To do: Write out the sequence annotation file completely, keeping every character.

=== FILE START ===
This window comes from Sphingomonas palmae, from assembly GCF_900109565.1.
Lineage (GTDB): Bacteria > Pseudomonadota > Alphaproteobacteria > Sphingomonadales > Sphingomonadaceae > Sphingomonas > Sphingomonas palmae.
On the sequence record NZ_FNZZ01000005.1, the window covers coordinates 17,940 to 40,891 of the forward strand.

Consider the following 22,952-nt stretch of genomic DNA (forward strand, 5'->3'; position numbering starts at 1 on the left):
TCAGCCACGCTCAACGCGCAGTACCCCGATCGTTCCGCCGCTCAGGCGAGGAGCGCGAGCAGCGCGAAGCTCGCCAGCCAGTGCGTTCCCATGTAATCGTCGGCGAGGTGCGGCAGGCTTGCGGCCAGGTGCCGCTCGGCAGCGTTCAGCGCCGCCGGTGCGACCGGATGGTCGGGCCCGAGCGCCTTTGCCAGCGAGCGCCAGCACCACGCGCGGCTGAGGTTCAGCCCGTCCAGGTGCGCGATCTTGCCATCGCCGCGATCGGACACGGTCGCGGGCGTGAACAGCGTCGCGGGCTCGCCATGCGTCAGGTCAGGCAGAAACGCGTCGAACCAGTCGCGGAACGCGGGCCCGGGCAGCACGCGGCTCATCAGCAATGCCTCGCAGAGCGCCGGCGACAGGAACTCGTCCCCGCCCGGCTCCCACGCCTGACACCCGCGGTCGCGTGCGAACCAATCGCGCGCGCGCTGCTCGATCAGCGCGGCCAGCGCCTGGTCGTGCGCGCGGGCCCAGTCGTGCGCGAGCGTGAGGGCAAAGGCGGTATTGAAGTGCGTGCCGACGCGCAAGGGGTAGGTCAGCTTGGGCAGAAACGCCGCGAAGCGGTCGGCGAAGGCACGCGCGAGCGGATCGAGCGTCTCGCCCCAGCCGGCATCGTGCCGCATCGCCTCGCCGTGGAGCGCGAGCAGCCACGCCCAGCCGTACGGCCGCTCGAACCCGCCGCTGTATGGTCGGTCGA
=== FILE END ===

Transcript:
This window comes from Sphingomonas palmae, from assembly GCF_900109565.1.
Lineage (GTDB): Bacteria > Pseudomonadota > Alphaproteobacteria > Sphingomonadales > Sphingomonadaceae > Sphingomonas > Sphingomonas palmae.
On the sequence record NZ_FNZZ01000005.1, the window covers coordinates 17,940 to 40,891 of the forward strand.

Consider the following 22,952-nt stretch of genomic DNA (forward strand, 5'->3'; position numbering starts at 1 on the left):
TCAGCCACGCTCAACGCGCAGTACCCCGATCGTTCCGCCGCTCAGGCGAGGAGCGCGAGCAGCGCGAAGCTCGCCAGCCAGTGCGTTCCCATGTAATCGTCGGCGAGGTGCGGCAGGCTTGCGGCCAGGTGCCGCTCGGCAGCGTTCAGCGCCGCCGGTGCGACCGGATGGTCGGGCCCGAGCGCCTTTGCCAGCGAGCGCCAGCACCACGCGCGGCTGAGGTTCAGCCCGTCCAGGTGCGCGATCTTGCCATCGCCGCGATCGGACACGGTCGCGGGCGTGAACAGCGTCGCGGGCTCGCCATGCGTCAGGTCAGGCAGAAACGCGTCGAACCAGTCGCGGAACGCGGGCCCGGGCAGCACGCGGCTCATCAGCAATGCCTCGCAGAGCGCCGGCGACAGGAACTCGTCCCCGCCCGGCTCCCACGCCTGACACCCGCGGTCGCGTGCGAACCAATCGCGCGCGCGCTGCTCGATCAGCGCGGCCAGCGCCTGGTCGTGCGCGCGGGCCCAGTCGTGCGCGAGCGTGAGGGCAAAGGCGGTATTGAAGTGCGTGCCGACGCGCAAGGGGTAGGTCAGCTTGGGCAGAAACGCCGCGAAGCGGTCGGCGAAGGCACGCGCGAGCGGATCGAGCGTCTCGCCCCAGCCGGCATCGTGCCGCATCGCCTCGCCGTGGAGCGCGAGCAGCCACGCCCAGCCGTACGGCCGCTCGAACCCGCCGCTGTATGGTCGGTCGA